I was, as I explain in my book, a decent schoolboy athlete. I am, I happily acknowledge, a crock of an adult runner. By the age of eighteen, I had suffered repeated minor tears of my left achilles tendon. Runner’s guides distinguish between tendonitis, a condition where the tendon thickens but the thickening dissipates after a period of rest, and tendinosis, which is when the tendon suffers chronic, microscopic tears, a condition for which the ultimate cure is surgery. I had first been injured at the age of fourteen. Never since then had I enjoyed a full running season without even minor injury. My injuries had long since passed from the occasional to the chronic.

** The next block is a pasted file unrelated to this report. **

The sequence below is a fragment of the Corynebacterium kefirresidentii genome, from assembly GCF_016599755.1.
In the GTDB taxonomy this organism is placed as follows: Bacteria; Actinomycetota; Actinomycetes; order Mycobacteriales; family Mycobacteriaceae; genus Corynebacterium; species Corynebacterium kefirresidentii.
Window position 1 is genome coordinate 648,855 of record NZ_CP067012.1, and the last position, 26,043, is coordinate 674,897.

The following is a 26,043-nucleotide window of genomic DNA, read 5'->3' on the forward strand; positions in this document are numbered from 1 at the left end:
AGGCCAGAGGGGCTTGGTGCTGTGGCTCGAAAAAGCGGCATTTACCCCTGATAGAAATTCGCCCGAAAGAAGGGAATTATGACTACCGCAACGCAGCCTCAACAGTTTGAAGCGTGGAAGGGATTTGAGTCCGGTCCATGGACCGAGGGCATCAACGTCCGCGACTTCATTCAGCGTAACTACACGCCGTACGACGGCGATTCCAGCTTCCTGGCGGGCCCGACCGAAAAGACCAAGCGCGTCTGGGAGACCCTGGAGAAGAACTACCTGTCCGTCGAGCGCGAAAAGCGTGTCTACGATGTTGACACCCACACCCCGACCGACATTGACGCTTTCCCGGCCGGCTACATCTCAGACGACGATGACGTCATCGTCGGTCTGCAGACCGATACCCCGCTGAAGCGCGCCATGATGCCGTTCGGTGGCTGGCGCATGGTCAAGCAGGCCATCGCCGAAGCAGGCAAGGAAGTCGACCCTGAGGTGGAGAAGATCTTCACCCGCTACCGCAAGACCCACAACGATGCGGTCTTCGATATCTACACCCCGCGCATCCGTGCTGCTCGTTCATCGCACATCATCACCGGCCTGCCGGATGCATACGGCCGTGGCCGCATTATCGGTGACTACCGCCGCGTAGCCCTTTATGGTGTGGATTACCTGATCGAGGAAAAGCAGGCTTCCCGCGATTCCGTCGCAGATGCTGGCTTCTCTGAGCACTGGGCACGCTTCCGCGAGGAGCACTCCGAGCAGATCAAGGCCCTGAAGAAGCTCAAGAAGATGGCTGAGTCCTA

The range of my injuries, moreover, seemed to be spreading. I had already suffered one bout of exercise-related asthma, and for the next two years was prone to chest infections. My knees were often sore. There seemed to be some relationship between the recurring weakness in my left tendon and pains in my right knee. Had I wanted to continue, I should have asked to see a consultant specialising in sports injuries. I did not ask to see one.
Today, I sorely regret that indecision.